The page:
Artificial intelligence is often misunderstood in its current uses and misinterpreted in its future potential. We regularly read about AI in predictive, future-tense terms but its applications are already widespread, many which affect our everyday lives. (Think Alexa, video games, news generation, and fraud detection to name a few.)
For many, an emotional response is elicited in response to hearing about AI– generally either fear or anticipation. Education and a realistic, mindful outlook on its future are necessary to come to a more balanced view on the topic.
What is Artificial Intelligence?
The definition seems to be elusive. The words were used in the title of a summer research program at Dartmouth in 1955, whose mission was based on the hypothesis that "every aspect of learning or any other feature of intelligence can in principle be so precisely described that a machine can be made to simulate it."
Here's one definition that seems to fit AI's broad applications: ‘the technology enabling systems to encapsulate cognitive functions along with adaptive and learning capabilities — leading to self-improvement’.
The key here is "adaptive." Fueled by data, AI systems learn and change based on input.
Of the many current applications of AI, these are a few lesser known:
Suicide prevention is one use already in practice with Crisis Text Line analyzing word and emoji usage to indicate the likelihood of suicide.
Facebook has already been using algorithms to proactively detect suicide risk in its users based on posts and even videos, by analyzing any spike emoji responses from viewers at specific times in the video.
Security surveillance is using AI for video analytics to spot potential threats. Human threat detection is often error prone so supplementing traditional surveillance with AI has improved security and also made systems more efficient.
The hiring process is rarely known for its speed or efficiency on either side of the table, but with Google's recent rollout of Google Hire, AI is now being used to automate tasks like interview scheduling, resume review, and calling candidates.
With all the advances in Artificial Intelligence, there are inevitably controversial applications of the technology especially when it comes to personal privacy.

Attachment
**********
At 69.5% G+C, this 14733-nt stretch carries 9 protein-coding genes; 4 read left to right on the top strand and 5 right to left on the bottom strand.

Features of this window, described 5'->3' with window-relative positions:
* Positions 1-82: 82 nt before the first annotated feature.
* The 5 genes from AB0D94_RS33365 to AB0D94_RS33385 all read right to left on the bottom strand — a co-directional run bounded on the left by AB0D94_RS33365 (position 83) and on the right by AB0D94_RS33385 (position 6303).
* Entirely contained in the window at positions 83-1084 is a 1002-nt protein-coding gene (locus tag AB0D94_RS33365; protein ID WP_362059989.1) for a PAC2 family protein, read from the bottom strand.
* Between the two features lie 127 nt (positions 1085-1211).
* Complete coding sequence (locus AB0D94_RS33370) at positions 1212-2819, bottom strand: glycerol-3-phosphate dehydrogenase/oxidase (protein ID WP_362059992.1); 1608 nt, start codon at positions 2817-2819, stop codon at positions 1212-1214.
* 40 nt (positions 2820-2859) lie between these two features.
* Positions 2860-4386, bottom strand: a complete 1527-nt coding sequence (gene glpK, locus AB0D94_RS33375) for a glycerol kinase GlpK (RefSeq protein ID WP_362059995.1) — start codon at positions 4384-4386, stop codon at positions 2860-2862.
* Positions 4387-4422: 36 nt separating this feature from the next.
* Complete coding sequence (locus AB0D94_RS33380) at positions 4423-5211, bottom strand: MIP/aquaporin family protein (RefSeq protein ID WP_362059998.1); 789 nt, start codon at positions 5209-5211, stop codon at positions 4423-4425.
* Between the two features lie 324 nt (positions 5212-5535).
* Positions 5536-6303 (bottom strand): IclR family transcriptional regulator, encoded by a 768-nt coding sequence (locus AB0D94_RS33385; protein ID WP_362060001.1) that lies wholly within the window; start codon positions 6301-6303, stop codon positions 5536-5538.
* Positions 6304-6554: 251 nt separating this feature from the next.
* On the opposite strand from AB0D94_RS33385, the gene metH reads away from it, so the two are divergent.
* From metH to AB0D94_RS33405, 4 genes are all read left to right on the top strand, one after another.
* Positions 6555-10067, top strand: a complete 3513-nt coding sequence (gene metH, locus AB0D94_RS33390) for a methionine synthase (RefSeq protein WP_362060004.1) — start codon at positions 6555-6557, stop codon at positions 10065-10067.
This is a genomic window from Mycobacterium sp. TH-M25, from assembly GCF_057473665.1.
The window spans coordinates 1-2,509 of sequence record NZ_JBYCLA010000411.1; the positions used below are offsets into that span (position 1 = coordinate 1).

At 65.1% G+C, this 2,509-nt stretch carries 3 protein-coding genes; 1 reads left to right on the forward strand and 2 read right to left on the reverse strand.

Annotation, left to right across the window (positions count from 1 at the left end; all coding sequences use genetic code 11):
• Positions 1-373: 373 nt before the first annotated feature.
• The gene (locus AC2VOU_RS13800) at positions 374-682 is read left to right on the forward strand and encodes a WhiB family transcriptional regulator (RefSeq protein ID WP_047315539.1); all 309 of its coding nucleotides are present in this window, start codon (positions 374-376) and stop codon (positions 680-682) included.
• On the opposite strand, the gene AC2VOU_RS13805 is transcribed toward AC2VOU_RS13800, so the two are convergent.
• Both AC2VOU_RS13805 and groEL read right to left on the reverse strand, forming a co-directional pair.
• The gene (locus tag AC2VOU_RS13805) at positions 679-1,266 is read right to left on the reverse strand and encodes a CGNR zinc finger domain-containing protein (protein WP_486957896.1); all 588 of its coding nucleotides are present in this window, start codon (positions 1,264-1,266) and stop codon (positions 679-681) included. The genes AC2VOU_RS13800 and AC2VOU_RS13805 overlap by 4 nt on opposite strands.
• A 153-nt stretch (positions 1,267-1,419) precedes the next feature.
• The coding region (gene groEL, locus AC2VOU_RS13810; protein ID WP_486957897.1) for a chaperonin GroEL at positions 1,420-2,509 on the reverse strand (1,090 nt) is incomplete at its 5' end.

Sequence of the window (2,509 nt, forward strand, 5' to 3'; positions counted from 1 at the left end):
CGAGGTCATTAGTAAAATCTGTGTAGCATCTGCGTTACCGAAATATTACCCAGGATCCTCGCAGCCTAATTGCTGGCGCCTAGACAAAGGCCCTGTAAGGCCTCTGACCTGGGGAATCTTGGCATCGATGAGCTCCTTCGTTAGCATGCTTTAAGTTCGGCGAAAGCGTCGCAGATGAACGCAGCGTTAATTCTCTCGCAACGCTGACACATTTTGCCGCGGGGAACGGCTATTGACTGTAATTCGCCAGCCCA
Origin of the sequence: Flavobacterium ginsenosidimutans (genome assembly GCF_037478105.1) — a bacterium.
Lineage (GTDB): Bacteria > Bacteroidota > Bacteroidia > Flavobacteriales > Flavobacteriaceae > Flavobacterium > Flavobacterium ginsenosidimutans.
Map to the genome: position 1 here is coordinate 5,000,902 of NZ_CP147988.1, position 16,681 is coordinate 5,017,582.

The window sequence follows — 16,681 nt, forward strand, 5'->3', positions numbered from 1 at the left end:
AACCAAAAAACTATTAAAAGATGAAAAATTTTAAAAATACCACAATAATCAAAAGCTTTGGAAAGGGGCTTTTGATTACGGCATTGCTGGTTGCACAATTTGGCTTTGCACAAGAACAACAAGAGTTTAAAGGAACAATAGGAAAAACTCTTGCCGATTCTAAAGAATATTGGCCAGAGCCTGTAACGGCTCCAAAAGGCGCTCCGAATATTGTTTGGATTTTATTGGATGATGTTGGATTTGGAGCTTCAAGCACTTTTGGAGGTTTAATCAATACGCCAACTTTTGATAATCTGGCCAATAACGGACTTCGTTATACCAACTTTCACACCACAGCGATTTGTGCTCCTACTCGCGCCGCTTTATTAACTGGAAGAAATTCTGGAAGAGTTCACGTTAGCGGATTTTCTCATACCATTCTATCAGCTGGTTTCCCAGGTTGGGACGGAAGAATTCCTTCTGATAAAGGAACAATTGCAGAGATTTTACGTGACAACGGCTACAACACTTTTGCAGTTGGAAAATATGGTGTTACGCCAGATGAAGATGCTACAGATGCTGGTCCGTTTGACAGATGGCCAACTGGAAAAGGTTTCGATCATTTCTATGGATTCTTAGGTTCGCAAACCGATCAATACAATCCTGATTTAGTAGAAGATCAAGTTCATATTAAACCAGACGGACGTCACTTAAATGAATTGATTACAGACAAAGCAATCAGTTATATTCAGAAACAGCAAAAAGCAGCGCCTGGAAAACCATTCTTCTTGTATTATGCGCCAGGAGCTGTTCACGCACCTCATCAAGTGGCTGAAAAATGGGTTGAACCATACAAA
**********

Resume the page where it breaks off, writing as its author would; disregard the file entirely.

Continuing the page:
Facial recognition is one such AI tool where privacy concerns are paramount. Several researchers at the University of Toronto are building their own AI system to counteract the technology. It is trained to "dynamically disrupt" the AI process of facial recognition making slight "disturbances" in the photo so an accurate face identification can't be made.
In one study, the amount of detectable faces was reduced from 100% to a mere 0.5%, a remarkable feat. What's fascinating is that it could be used as a simple photo filter with no noticeable changes from the user's perspective. It's just enough of a change, however, counteract facial recognition and starve the system of face data, therefore reducing its ability to adapt and learn from new information.
With any advanced technology, there are ethical questions that arise. We as a society, particularly in the tech field, must regularly ask ourselves important questions to mindfully take steps toward future where AI is used for the betterment of our world, collectively and individually.
The World Economic Forum published an article outlining "Top 9 ethical issues in artificial intelligence" which poses important questions that don't yet have clear answers.
Here are a few that are particularly thought-provoking:
How will we deal with unemployment caused by automation? This is by no means a new question as automation has been eliminating jobs for decades.
How will machines affect our behavior and interaction? AI technology can predict behavior, interpret facial expressions, and interact with us in intelligent ways. In addition, tech addiction is now recognized as a legitimate dependency, one that tech companies work to optimize in how and how often users interact with their devices.
How can we eliminate bias? We as humans don't have a great reputation for holding unbiased views or acting in unbiased ways, both consciously and, more notably, unconsciously. Are we training AI to be just as biased as we have a tendency to be?
How to we control AI so it doesn't control us? This is sometimes used as a scare tactic for proponents of controlling AI. How can we manage a complex, intelligent system so we remain in control?
Max Tegmark, a Physics professor at MIT, gives a great Ted Talk about a bright future with AI only if we can be careful in steering it in a conscious direction, asking important questions along the way.
AI “Beyond the Hype”
It seems trite to say there untapped potential with the use of AI. However, there is a lot of hype on one side of that coin as well as fear on the other that will determine its future. Neither hype nor fear are recommended decision-making tools moving forward.
This Hacker Noon article provides a strong outline of AI's current state, while acknowledging its future risk and potential.
While AI is changing the way we work, think, and interact, current laws, frameworks and systems must be changed to adapt to these evolving technologies.
And while the future is bright from a technological standpoint, we must consciously be willing to, as individuals and as a society, learn and adapt in this changing world to maintain relevance and skills that match current needs.
Gain comes with a certain degree of loss as we shed the past and transform our future.